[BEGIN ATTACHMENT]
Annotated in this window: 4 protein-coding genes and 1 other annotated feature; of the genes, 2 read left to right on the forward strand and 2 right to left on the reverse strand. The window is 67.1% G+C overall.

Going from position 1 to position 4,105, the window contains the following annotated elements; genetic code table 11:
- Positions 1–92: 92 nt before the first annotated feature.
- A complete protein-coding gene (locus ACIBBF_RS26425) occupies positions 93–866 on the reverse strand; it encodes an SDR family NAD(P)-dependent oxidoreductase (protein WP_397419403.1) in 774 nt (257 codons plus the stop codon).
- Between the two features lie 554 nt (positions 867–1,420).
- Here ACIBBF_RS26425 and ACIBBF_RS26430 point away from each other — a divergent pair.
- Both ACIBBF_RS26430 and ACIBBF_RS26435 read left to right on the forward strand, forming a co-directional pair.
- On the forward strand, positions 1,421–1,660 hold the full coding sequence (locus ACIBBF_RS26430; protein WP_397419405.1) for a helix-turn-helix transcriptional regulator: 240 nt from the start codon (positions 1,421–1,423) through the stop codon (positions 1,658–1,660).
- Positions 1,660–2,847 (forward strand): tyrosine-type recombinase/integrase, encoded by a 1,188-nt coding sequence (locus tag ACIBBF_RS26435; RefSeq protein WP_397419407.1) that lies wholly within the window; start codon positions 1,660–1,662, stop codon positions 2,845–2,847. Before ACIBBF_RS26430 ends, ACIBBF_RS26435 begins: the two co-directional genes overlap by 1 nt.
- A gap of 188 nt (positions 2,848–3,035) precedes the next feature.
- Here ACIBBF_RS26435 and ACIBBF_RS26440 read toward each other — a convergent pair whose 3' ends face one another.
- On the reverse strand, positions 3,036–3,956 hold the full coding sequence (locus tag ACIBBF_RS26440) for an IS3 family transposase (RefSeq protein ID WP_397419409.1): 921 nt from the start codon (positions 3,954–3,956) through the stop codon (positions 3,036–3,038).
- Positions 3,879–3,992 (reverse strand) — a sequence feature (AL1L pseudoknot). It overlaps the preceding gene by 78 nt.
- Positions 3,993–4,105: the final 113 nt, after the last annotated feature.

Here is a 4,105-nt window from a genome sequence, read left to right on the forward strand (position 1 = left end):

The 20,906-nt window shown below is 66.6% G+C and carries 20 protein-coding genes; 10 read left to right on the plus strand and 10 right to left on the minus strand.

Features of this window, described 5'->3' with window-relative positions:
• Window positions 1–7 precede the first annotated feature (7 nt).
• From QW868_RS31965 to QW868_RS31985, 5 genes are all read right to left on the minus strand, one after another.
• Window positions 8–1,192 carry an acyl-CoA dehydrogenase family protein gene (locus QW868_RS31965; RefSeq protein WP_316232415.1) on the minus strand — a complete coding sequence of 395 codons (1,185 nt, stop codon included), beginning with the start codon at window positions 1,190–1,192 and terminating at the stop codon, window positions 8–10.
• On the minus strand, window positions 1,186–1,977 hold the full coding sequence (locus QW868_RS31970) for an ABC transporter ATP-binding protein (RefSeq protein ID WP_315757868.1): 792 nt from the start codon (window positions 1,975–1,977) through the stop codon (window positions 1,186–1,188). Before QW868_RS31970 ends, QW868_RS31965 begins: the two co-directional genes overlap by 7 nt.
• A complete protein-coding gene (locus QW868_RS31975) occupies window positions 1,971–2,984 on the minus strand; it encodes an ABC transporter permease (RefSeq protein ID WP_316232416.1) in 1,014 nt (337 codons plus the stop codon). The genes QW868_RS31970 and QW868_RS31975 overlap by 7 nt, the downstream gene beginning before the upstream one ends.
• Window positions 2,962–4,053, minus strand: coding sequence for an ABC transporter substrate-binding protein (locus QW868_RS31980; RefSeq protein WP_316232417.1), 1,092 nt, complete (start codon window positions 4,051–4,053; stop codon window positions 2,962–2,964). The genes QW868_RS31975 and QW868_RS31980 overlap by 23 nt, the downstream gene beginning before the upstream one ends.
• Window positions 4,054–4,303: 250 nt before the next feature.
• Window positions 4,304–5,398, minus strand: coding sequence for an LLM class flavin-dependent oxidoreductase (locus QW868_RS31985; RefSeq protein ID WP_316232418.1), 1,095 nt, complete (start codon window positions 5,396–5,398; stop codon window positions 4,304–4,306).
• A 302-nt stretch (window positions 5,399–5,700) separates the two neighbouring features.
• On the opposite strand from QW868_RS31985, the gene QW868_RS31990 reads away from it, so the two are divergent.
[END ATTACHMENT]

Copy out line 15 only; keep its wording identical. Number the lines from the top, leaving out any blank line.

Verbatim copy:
Here is a 4,105-nt window from a genome sequence, read left to right on the forward strand (position 1 = left end):